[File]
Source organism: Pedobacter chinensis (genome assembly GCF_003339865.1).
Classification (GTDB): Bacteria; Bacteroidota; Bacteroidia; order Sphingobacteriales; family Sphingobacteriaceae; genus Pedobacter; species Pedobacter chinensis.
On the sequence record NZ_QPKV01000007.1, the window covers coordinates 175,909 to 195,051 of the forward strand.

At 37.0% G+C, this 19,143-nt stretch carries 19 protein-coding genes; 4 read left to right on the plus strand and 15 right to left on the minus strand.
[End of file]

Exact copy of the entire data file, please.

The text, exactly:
Source organism: Pedobacter chinensis (genome assembly GCF_003339865.1).
Classification (GTDB): Bacteria; Bacteroidota; Bacteroidia; order Sphingobacteriales; family Sphingobacteriaceae; genus Pedobacter; species Pedobacter chinensis.
On the sequence record NZ_QPKV01000007.1, the window covers coordinates 175,909 to 195,051 of the forward strand.

At 37.0% G+C, this 19,143-nt stretch carries 19 protein-coding genes; 4 read left to right on the plus strand and 15 right to left on the minus strand.